Point 1: I bet majority of those vociferous in their criticism of the proposed memorandum of agreement (MOA) on Moro ancestral domain have still to read the document. Didn’t the Arroyo administration cite executive privilege in opposing the petition of North Cotabato and Zamboanga officials to get a copy of the agreement?
The logic is simple. What you haven’t seen you surely could not assess. Consider those who rallied in Zamboanga City last Monday. Even as city officials went to the Supreme Court to secure the final draft of the MOA, they are already ranting against it. Consider, too, other politicians and even media people. A little knowledge is dangerous.
Point 2: Is the whole brouhaha about the Moro Islamic Liberation Front (MILF) or about the Bangsamoro (Muslim Filipinos)? Are the concessions given by the Government of the Republic of the Philippines (a.k.a. Arroyo administration) to the MILF or to the Moro people? If we say MILF, we are unnecessarily stoking people’s ire.
Having mentioned those two points, let us discuss perspective. If I remember it correctly the peace talks that representatives of government and the MILF entered into were meant to settle the decades-old Moro rebellion in the hope of bringing peace to Mindanao. Peace talks are about two sides meeting in the middle: give some, lose some.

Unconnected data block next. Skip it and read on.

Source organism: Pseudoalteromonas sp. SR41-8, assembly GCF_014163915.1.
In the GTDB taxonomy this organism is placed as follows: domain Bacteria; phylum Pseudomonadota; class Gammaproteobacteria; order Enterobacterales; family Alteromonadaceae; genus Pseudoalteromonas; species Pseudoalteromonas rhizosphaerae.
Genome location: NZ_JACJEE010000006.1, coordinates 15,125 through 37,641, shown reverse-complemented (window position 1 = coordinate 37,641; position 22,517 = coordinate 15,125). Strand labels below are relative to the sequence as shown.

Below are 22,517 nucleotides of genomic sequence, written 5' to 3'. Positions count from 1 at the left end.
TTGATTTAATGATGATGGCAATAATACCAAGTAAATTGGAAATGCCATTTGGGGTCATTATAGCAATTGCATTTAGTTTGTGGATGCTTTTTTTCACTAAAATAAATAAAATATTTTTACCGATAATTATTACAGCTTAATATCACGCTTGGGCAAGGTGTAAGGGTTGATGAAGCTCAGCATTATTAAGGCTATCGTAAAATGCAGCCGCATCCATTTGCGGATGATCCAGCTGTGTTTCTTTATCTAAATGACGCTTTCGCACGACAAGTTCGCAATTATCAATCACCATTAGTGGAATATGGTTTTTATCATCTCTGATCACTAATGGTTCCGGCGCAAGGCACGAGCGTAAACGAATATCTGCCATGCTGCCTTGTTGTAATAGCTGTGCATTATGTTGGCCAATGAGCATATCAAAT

One should not be surprised if government granted concessions, like expanding the scope of the Autonomous Region in Muslim Mindanao (ARMM) and giving the Muslim officials administering it (not necessarily the MILF) more power. What I want to know is what concession the MILF is giving in return. Nothing in the news about that.
That’s where the problem with this MOA lies: lack of transparency. Had the Arroyo administration and the MILF just been open about the contents of the agreement, the spread of rumors, wrong information and misinterpretation—which have given rise to the resentment felt by some sectors especially in Mindanao—would have been avoided.
Another point: Is the MILF really representing the interest of the entire Bangsa Moro people? This question should be asked considering history. The ARMM was a product of a peace pact between the government of then president Fidel Ramos and Nur Misuari’s Moro National Liberation Front (MNLF). MILF did not respect that agreement.
What will prevent other Muslim groups from launching their own war even after the MOA has been approved in a plebiscite? I reckon that the MNLF, traditional rival of the MILF, or at least a faction of it, is again restive. What about the Abu Sayyaf? Will government again go into another round of talks with the next rebel group that sprouts?
Resolving the Moro question is never easy. While history has been unfair to the Moro people, the situation has changed. One cannot just ride a time machine and start correcting the errors of the past. The Sulu and Maguindanao sultanates are gone and Mindanao is now peopled not mainly by Muslims but also by Christians and lumads.
Both sides of the divide understanding the changed setup in Mindanao is a key to resolving the conflict. Consensus building is also a must. Unfortunately, these were stymied by the lack of transparency in the preparation of the recent MOA.
(I wrote this for my July 6, 2008 “Candid Thoughts” column in Sun.Star Cebu)